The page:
The Preliminary Collection Documentation and Preservation Needs Assessment of the Kimberley Aboriginal Law and Culture Centre’s (KALACC) collection was led by Dr Lyndon Ormond-Parker and involved two fieldtrips to KALACC’s offices at Fitzroy Crossing.
During this time the audiovisual, photographic and paper-based archival material, and the paintings collection, were examined and recommendations made to help address their long-term management as part of the Preservation Needs Assessment. In particular, items which were considered at risk were identified and strategies developed to help mitigate loss and damage and to ensure their preservation. A priority recommendation arising from the Preservation Needs Assessment was the digitisation of the audiovisual material, which along with the photographic material, was identified as most vulnerable to physical degradation resulting in loss of content and important cultural memory. Expert advice regarding KALACC’s audiovisual material was sought from the Australian Institute for Aboriginal and Torres Strait Islander Studies (AIATSIS) who visited KALACC to examine the collection. The recognised importance of the combined collections, and the sharing of a number of key objectives led to the signing of a Memorandum of Understanding (MoU) between KALACC and AIATSIS, the principles of which are outlined as follows:
- AIATSIS and the KALACC share a number of key objectives regarding Aboriginal and Torres Strait Islander materials, including the goal of ensuring permanent preservation of, and access to, Australia’s Aboriginal and Torres Strait Islander peoples’ cultural materials, knowledge, languages and stories, aligned with traditional owners’ cultural directions and aspirations.
- In particular, media obsolescence, and developments in technology make it imperative to digitise audiovisual collections handed down on analogue carriers, and to preserve them sustainably for the future while ensuring their management conforms to Indigenous Cultural and Intellectual Property principles and community aspirations.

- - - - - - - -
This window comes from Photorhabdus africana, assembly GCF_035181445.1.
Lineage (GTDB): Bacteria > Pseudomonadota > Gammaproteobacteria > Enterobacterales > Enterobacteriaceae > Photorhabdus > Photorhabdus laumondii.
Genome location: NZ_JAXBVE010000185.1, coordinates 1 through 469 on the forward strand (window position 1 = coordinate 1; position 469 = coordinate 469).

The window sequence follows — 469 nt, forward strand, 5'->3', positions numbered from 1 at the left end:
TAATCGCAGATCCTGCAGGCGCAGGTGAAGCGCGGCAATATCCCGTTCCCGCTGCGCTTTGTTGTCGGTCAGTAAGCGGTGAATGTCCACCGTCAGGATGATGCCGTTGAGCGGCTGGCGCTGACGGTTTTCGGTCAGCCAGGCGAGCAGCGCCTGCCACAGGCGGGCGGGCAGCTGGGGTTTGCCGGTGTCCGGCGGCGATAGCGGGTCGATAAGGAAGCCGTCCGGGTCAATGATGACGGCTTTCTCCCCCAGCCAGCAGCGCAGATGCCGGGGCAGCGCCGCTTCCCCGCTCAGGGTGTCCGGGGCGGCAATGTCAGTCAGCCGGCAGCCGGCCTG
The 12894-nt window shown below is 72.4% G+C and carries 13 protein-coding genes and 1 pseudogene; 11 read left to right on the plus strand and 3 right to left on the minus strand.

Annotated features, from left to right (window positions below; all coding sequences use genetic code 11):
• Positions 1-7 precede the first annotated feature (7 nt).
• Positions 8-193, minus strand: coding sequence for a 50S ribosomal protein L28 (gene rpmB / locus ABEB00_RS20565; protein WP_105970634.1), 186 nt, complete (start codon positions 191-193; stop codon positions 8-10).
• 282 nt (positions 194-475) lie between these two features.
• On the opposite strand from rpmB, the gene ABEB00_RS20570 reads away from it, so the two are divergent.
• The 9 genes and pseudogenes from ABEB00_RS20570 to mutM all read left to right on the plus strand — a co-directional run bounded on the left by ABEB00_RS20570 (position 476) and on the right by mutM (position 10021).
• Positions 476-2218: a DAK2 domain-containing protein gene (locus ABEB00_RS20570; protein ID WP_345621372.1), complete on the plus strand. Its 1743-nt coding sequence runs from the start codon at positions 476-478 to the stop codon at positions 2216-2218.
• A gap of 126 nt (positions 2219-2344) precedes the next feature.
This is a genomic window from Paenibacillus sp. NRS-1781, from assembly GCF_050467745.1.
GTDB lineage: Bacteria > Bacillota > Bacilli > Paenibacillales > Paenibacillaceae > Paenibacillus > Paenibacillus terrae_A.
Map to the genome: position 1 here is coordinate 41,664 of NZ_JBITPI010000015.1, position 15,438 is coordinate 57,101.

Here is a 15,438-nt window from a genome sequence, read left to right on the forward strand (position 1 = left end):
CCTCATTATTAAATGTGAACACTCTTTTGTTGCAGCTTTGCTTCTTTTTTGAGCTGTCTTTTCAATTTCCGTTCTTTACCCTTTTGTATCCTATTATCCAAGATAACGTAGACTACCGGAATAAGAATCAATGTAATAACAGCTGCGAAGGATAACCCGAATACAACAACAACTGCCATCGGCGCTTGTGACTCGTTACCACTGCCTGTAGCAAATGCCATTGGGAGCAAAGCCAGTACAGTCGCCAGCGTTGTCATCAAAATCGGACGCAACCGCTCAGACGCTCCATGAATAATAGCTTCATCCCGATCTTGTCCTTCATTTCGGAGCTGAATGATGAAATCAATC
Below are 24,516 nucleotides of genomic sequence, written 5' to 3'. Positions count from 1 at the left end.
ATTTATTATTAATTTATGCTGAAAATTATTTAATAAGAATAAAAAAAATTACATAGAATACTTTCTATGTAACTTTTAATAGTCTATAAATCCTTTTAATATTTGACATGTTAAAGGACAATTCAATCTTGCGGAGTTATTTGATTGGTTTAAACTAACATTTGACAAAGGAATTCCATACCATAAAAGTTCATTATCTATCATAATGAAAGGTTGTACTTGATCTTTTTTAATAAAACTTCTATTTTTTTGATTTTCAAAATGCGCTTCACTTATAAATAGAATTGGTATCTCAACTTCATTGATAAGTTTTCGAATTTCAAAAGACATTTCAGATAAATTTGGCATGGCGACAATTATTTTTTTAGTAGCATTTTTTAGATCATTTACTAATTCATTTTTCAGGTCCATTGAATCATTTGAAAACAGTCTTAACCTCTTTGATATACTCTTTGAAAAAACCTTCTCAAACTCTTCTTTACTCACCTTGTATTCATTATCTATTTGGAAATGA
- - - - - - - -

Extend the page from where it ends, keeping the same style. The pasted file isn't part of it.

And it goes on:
Under the terms of the MoU it was agreed to transfer KALACC’s audiovisual material to AIATSIS for digitisation copying and preservation storage, with the aim of safeguarding the collection and ultimately facilitating greater access for the community.
Subsequent fieldwork was undertaken in June 2018. On this occasion, additional high-priority recommendations outlined in the Preservation Needs Assessment, were implemented. Audiovisual materials held by KALACC were documented, packed and transferred to AIATSIS for digitisation. Archival material, primarily belonging to the Yiriman Project, was identified and included in the overall documentation and assessment.
Dr Lyndon Ormond-Parker
Oskar Slifierz and Dominique Sweeney
University of Melbourne
the Grimwade Centre for Cultural Materials Conservation
Kimberley Aboriginal Law and Culture Centre (KALACC)
University of Melbourne, Chancellery and Engagement and the Grimwade Centre for Cultural Materials Conservation
Report: Collection Documentation & Preservation Needs Assessment, Kimberley Aboriginal Law and Culture Centre, Fitzroy Crossing, The University of Melbourne